Can a commercial breath analysis test detect SARS-CoV-2?

In a recent study published in the PLOS ONE journal, researchers demonstrated the detection of severe acute respiratory syndrome coronavirus 2 (SARS-CoV-2) by a commercial breath analysis test (BAT).

Study: Clinical trial and detection of SARS-CoV-2 by a commercial breath analysis test based on Terahertz technology. Image Credit: Iryna Rudaieva/Shutterstock
Study: Clinical trial and detection of SARS-CoV-2 by a commercial breath analysis test based on Terahertz technology. Image Credit: Iryna Rudaieva/Shutterstock

Authorities on the local, national, and international levels have been compelled to function promptly in response to public health risks imposed by the ongoing coronavirus disease 2019 (COVID-19) epidemic. Rapid and non-invasive diagnostic techniques may offer immediate social isolation and on-site virus detection, which can be utilized as tools to effectively stop the transmission of viruses. Rapid identification, halting the spread of the virus, and isolation all depend heavily on accurate SARS-CoV-2 diagnosis.

About the study

In the present study, researchers assessed a commercial breathalyzer (TERA.Bio®) along with a deterministic algorithm for detecting volatile organic compounds having SARS-CoV-2 spectral signature in samples of exhaled air from COVID-19-suspected individuals.

Clinical samples were used in a validation study to assess TERA.Bio®'s capability to identify SARS-CoV-2. To examine this commercial BAT for SARS-CoV-2 diagnosis, a prospective uncontrolled cross-sectional study with a single arm was designed. The gold-standard technique for assessing test sensitivity and specificity in the present study was reverse transcription-quantitative polymerase chain reaction (RT-qPCR).

The capital of Parana State, Curitiba, served as the site of the current study. Between 9 September and 22 September 2020, asymptomatic and symptomatic persons from Curitiba and the surrounding metropolitan regions were randomly chosen in convenience sampling and evaluated at the referral unit of Oswaldo Cruz Hospital.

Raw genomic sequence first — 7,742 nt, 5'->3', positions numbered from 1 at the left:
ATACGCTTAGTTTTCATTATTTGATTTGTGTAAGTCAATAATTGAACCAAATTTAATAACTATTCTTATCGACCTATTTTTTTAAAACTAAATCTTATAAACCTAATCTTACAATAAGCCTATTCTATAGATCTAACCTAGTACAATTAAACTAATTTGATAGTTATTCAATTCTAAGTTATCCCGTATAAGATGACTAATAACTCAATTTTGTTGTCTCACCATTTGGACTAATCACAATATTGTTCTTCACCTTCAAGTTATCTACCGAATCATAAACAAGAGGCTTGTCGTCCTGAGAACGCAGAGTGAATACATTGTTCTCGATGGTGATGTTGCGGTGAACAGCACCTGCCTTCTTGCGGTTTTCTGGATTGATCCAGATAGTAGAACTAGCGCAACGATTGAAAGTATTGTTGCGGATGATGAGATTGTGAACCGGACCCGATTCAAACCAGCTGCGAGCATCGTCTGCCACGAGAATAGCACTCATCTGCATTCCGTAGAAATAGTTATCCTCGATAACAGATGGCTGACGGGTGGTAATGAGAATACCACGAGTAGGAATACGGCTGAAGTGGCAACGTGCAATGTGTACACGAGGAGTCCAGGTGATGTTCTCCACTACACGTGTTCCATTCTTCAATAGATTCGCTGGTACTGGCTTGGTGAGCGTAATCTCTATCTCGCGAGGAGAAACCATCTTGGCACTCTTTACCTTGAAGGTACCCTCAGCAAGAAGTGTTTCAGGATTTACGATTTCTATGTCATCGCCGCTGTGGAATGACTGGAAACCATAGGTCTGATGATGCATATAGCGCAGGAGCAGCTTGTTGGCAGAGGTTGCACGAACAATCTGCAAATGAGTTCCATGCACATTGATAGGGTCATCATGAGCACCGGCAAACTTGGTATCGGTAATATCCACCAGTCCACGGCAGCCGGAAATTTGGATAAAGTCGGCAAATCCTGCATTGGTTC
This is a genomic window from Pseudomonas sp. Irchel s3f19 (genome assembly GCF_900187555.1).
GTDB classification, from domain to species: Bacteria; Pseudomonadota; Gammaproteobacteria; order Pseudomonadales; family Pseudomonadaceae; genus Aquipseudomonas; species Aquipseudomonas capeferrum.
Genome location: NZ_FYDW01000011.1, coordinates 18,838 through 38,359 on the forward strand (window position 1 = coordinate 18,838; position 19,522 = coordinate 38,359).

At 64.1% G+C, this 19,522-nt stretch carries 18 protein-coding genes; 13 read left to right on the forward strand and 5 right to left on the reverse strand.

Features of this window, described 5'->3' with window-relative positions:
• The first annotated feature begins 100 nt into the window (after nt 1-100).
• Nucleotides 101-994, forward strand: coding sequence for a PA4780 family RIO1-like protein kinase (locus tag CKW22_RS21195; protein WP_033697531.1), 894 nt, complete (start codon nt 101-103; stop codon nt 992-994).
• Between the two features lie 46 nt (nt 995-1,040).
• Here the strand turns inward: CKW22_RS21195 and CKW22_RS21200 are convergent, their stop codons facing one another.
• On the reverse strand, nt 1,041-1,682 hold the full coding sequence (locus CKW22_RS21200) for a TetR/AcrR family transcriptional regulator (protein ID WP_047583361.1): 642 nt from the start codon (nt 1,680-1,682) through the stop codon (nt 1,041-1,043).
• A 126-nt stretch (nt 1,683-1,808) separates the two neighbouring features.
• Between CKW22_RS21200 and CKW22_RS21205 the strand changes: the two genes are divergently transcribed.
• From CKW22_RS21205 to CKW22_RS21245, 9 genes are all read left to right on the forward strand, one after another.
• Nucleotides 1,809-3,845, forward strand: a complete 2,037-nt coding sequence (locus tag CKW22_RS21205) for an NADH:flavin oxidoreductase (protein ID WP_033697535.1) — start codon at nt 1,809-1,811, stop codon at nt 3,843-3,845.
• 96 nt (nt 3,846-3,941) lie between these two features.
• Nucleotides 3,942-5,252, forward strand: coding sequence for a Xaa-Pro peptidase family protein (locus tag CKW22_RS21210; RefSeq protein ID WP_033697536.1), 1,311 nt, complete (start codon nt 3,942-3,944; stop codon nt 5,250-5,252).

These participants were outpatient cases older than 18, who had signed a free-and-informed consent declaration with the sampling for the RT-qPCR and the SARS-CoV-2 BAT performed on the same day. Each participant—those with and without SARS-CoV-2 infection—was instructed to exhale five times into a disposable Teratube, which collected the inhaled air sample for subsequent detection of the SARS-CoV-2 variant of concern (VOC).

The commercial breath analysis test (TERA.Bio®) employed in this study consisted of reading tools linked to a proprietary deterministic algorithm. Overall, the biomaterials of respiratory aerosols captured in internal ‘Teratubes’ were analyzed using a portable electronic station- the ‘BioStation’®. The ‘Terasystem’ and a Terahertz (THz) technological diagnostic platform built-in software named ‘BioPass®’ operated the BioStation, a device with embedded and integrated technology. The BioPassStation employed a scanner called the "TeraScanner" to examine the spectral signatures of biomaterials using a spectroscopy system called Terasystem.

Two distributed-feedback class IIIB lasers, along with electric temperature control units, a power unit, a control unit, and photo mixers, are the major elements of the BioStation. The photomixer was illuminated by the laser beam modulating a photocurrent at a tuned THz frequency. The THz beam traverses the test sample, and the signal is obtained at the photo-mixer receiver, where it is examined and connected to the algorithm. Exhaled air samples from SARS-CoV-2 infected and uninfected people were collected and stored in the Teratube, a BioStation attachment, for later detection of VOCs using a THz spectroscopic scanner.

Results